b.19 March 1892 d.26 May 1954
MC(1919) Kt(1950) MB BS Durh(1914) MD Durh(1921) Hon DSc W Aust(1948) Hon LLD Cincinnati(1951) MRCP(1921) FRCP(1930)
James Spence was born at Amble, Northumberland, the son of David Magnus Spence, an architect, and Isabella, née Turnbull, both of Northumberland stock. He went up in 1920 to the Durham Medical College, in Newcastle-upon-Tyne, from Elmfield College, York, and immediately after graduation was immersed in the First World War. He served with the R.A.M.C, in Gallipoli, France and Belgium, and as a bearer officer was awarded the Military Cross and bar for conspicuous gallantry and devotion to duty. After demobilisation he was a house physician at the Royal Victoria Infirmary, Newcastle, and a casualty officer at Great Ormond Street Hospital before spending two years at St. Thomas’s Hospital as John and Temple fellow.
In 1922 he returned to his parent hospital as medical registrar and chemical pathologist, and in 1924 joined the staff of the Newcastle Babies’ Hospital where he and his colleagues very soon had a national reputation for what became known as social paediatrics. A year as Rockefeller Foundation fellow at the Johns Hopkins Hospital, Baltimore, was followed by his appointment as assistant physician to the Royal Victoria Infirmary. There he took increasing interest in paediatrics, became associated with child welfare in the city health department, and undertook a number of medico-social enquiries on its behalf, the results of which were published as Investigation into the health and nutrition of certain of the children of Newcastle-upon-Tyne between the ages of one and five years (1934).
At the same time and in subsequent years he carried out a number of clinical researches, the most important of which was one of the earliest controlled trials, namely clinical tests of the antirachitic activity of calciferol (Lancet, 1933, 2, 911-15). In 1939, as honorary physician, he took charge of all children’s beds in the Infirmary. As he was also in charge of the paediatric department of the Newcastle General Hospital and physician to the Babies’ Hospital he had full play for his abilities in teaching and research, and was therefore the obvious choice for the newly founded Nuffield chair of child health in the University in 1942.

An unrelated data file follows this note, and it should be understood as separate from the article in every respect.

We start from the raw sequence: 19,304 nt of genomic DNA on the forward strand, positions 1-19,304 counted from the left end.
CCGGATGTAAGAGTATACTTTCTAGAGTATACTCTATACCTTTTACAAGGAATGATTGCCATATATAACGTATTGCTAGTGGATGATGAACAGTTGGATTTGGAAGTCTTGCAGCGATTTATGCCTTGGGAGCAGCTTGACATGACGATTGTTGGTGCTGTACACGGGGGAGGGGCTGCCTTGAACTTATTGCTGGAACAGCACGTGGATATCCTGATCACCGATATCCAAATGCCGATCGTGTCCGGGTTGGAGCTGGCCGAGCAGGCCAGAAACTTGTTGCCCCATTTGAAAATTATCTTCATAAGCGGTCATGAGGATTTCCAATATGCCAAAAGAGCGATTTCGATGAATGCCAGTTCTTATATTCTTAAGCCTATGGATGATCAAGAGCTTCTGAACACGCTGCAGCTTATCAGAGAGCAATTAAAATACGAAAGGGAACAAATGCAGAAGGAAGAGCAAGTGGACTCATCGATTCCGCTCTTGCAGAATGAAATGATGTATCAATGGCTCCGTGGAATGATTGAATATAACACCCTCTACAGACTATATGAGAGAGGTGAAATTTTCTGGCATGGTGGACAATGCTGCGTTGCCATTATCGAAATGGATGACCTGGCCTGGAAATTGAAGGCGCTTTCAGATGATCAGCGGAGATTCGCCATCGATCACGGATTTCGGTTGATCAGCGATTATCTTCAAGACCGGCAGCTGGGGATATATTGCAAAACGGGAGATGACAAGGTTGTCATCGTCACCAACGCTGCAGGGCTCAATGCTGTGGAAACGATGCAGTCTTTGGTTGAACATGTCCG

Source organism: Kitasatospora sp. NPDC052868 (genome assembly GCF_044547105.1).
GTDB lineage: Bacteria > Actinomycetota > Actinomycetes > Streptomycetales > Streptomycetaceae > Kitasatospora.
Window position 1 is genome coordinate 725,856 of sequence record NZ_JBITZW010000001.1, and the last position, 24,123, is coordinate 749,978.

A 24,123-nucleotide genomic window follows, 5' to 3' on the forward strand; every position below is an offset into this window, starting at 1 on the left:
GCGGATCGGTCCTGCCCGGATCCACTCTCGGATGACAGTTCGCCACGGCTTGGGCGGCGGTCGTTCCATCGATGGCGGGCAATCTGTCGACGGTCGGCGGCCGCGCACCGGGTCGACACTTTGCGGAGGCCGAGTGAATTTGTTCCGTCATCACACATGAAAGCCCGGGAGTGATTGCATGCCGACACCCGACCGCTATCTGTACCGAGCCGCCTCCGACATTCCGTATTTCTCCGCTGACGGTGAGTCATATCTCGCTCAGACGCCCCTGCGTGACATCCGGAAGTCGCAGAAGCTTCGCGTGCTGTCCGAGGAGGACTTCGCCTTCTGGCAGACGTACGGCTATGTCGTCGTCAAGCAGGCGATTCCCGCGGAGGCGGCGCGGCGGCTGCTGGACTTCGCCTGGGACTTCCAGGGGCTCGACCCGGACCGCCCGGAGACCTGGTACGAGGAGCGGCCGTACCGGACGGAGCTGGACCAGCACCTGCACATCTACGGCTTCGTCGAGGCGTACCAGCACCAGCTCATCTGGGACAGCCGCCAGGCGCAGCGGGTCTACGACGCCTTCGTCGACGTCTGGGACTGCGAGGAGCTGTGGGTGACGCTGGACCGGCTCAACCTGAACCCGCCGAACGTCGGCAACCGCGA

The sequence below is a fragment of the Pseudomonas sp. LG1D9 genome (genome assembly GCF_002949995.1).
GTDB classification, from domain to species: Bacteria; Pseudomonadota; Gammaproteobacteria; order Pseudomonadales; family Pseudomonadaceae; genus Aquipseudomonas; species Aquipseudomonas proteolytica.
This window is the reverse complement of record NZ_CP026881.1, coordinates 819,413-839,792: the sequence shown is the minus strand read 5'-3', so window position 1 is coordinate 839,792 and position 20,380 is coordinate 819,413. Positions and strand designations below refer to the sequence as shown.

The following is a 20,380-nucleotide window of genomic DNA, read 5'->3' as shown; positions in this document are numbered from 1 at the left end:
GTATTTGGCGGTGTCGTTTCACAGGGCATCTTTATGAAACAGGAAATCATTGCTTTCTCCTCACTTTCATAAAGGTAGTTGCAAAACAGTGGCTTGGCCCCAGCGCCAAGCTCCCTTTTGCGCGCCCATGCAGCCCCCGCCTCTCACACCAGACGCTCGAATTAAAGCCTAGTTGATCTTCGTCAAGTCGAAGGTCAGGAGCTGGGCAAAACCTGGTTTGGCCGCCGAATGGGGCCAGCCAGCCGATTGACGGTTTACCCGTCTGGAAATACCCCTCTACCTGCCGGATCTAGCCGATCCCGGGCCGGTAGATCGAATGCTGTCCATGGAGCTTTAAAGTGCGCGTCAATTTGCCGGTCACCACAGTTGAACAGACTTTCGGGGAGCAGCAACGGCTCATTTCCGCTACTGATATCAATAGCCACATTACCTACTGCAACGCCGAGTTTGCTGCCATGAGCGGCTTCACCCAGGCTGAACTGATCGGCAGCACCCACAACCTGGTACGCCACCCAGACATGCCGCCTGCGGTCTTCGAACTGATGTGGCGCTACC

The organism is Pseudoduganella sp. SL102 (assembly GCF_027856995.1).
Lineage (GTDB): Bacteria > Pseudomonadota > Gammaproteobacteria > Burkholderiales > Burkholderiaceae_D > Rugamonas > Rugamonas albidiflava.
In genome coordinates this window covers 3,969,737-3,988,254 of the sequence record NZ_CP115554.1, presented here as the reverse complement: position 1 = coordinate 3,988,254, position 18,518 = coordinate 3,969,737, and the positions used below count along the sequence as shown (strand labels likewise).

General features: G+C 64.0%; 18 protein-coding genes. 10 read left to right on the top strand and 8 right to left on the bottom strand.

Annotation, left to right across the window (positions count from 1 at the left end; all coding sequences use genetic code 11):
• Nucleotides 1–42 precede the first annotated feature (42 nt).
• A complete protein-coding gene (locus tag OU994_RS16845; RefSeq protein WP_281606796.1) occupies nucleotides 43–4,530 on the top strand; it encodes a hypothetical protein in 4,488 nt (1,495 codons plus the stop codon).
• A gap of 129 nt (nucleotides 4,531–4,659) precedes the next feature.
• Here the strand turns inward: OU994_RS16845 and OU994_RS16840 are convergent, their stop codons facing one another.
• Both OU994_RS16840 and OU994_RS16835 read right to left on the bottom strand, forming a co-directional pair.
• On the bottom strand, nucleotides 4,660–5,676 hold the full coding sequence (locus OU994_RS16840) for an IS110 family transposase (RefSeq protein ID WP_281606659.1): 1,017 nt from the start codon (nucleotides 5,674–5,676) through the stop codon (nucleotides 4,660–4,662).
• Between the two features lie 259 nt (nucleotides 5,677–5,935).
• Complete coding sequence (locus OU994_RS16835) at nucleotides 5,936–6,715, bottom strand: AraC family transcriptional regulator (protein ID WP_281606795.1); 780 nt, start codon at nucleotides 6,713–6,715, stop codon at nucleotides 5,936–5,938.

He was immediately involved in medical research, education and administration at national level, becoming a member of the University Grants Committee in 1943 and of the Medical Research Council in 1944. With the introduction of the National Health Service he became an original member of the Standing Medical Advisory Committee. At the College he served on the committee of Younger Fellows, was the first chairman of the Committee on Social and Preventive Medicine, gave the Bradshaw lectures of 1939 and the Charles West lecture of 1946, and was a Councillor, 1941 to 1943. He was Cutter lecturer at Harvard and Blackader lecturer in Canada in 1949. He was knighted in 1950. The University of Cincinnati gave him an honorary LL.D., and the University of Western Australia an honorary D.Sc.
Spence was a skilful physician with a wide experience of men and affairs, and a stimulating teacher. He was slight in build, and lithe and strong; in his youth he was a first-class athlete and in later years an experienced mountaineer. Vivid and occasionally difficult, he yet had an innate kindliness that endeared him to his friends. In 1920 he married Kathleen Downie Leslie, of Aberdeen. They had one son and four daughters.
Richard R Trail
[Brit.med.J., 1954, 1, 1327-8 (p); Lancet, 1954, 1, 1190-94 (p), 1247-8, 1302 (p); Med.J.Aust., 1954, 2, 41-2; Newc. med. J., 1954, 24, 245-7 (p); Northern Echo, Darlington, 27 May 1954 (p); Times, 27 May 1954; Sir J. C. Spence. The Purpose and practice of medicine...; with a memoir by Sir John Charles. London,1960.]
(Volume V, page 386)
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